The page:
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Scandanavian countries are traditionally strong in higher education, and Norway is no exception. Here's our guide, if studying abroad in mainland Europe's northernmost nation appeals.
Norway is one of the most equal nations of the world in terms of wealth, and also enjoys one of the highest levels of GDP per capita. It is also a world leader in research & development, has four universities in the 2012/13 QS World University Rankings – the University of Oslo (111), University of Bergen (145), the Norwegian University of Science and Technology (289), and the University of Tromso (304).
Known for its stunning natural beauty and winter sports scene, Norway attracts a lot of outdoor enthusiasts.
It's also renowned for contributions to art and culture - it is, after all, the homeland of hugely influential figures such as playwright Henrik Ibsen and painter Edvard Munch - and to innovations in contemporary design and architecture.
If all that appeals but you're worried about losing a digit in the frigid cold, well worry no more. Norway isn't actually as cold as you might imagine. With average winter temperatures rarely dipping below -4C in Oslo, one can venture around comfortably. The wettest month is August.
As one of the first countries to engage in the Bologna Process, which aims to make European higher education systems more compatible, Norway is telling the world it's serious about education and encouraging study abroad.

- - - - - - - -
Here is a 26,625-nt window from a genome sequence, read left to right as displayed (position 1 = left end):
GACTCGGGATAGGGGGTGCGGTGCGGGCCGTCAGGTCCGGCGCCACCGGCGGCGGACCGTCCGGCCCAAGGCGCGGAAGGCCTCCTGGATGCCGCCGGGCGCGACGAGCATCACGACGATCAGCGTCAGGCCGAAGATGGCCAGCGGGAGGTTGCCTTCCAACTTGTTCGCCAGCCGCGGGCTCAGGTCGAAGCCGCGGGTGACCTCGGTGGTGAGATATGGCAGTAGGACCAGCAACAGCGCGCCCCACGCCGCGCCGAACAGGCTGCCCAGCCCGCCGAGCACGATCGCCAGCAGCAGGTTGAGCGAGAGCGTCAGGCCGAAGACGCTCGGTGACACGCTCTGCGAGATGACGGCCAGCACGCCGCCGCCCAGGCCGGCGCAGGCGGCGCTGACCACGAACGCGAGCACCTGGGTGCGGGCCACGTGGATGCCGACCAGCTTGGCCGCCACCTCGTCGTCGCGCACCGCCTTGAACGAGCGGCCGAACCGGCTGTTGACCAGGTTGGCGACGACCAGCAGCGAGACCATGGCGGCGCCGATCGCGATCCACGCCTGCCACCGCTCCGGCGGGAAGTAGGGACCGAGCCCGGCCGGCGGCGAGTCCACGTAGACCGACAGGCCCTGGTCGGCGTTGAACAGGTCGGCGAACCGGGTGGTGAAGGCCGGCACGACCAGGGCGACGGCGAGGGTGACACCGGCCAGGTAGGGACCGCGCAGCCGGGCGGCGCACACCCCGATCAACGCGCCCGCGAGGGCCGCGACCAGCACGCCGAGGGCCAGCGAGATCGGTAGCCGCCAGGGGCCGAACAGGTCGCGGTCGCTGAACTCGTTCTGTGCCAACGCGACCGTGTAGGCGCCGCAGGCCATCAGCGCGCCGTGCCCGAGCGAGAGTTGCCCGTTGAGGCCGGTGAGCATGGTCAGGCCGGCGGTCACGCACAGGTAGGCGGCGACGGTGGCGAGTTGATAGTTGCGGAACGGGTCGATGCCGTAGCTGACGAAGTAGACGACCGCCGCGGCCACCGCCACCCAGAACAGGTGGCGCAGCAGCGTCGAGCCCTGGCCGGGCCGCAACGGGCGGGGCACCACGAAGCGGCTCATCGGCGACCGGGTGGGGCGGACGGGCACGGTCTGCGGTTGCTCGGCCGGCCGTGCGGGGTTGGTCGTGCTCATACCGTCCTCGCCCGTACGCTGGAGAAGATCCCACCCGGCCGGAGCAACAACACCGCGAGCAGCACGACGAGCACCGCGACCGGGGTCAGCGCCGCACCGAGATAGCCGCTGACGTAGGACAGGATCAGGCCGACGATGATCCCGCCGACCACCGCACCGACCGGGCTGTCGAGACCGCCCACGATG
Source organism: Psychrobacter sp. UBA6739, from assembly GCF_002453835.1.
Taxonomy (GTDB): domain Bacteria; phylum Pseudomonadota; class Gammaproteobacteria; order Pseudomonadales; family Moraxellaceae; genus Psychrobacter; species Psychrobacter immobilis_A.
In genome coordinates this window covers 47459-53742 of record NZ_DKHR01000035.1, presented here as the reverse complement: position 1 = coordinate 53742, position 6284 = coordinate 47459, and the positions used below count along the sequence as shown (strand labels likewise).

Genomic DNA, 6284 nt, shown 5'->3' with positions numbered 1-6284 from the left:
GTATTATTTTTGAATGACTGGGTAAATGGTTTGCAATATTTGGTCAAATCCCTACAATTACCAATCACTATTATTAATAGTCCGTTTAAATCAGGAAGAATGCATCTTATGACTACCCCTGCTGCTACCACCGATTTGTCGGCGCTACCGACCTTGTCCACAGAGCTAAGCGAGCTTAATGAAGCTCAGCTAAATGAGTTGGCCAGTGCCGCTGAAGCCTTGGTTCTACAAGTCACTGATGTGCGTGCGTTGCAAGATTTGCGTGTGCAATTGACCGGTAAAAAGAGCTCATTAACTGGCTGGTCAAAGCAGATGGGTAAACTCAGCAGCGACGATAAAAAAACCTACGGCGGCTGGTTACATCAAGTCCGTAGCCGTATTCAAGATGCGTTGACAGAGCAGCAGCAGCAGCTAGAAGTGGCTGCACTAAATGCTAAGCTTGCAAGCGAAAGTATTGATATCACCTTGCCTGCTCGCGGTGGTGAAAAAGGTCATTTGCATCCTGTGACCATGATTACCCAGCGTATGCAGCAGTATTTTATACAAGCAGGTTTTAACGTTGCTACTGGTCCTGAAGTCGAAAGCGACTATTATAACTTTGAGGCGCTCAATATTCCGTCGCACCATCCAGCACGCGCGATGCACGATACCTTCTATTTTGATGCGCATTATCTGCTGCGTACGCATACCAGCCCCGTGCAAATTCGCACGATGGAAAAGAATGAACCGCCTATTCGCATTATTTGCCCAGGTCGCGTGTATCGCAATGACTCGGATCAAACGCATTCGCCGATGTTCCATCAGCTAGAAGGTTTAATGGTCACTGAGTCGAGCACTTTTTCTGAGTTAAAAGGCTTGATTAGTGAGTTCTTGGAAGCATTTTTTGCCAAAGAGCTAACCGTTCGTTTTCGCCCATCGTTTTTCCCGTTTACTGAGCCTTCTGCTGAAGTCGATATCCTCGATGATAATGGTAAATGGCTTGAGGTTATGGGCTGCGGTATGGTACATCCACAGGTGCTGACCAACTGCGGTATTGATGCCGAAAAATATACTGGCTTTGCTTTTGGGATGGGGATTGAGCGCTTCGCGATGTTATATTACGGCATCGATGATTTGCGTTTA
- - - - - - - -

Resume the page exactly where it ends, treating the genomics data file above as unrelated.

Norway offers more than 170 master's programs taught in English, and many English-taught undergraduate programs.
Find out more about life in some of Norway’s top student cities...
Norway’s capital has several times earned the dubious honor of being named the world’s most expensive city – most recently in 2012, in a report by Swiss bank UBS. However, this high cost is accompanied by high quality, and Oslo also appears regularly on ‘most liveable’ lists.
Much like the other Nordic capitals, it’s known for being laid-back and user-friendly, but also full of life and culture. The city center is easy to travel around on foot, and offers a good selection of museums, galleries, cafes, music venues and nightlife.
It’s also strikingly easy to access the great outdoors from Oslo – popular pastimes include hiking, watersports, ice-skating and cycling.
Norway’s second-largest city, Bergen is home to the country’s second-highest ranked university. Located on the west coast, it’s a popular base for visitors exploring the country’s famous fjords – long, narrow stretches of water bordered by steep cliffs (this might not sound much, but they really are spectacular).
As well as being ‘The Gateway to the Fjords’, Bergen itself is an attractive coastal city, with its historic harbour area, Bryggen, included on the UNESCO World Heritage list. In terms of culture and nightlife, the selection is bound to be a little more limited – but then, smaller venues often make for a better atmosphere.
Meanwhile the nearby hills and mountains are perfect for hiking in summer, and skiing or sledging in winter.
If you’re really looking for a study destination with a difference, Tromsø could well catch your attention. This relatively small city is mainly located on the island of Tromsøya, close to the northern tip of Norway, and well within the Arctic Circle.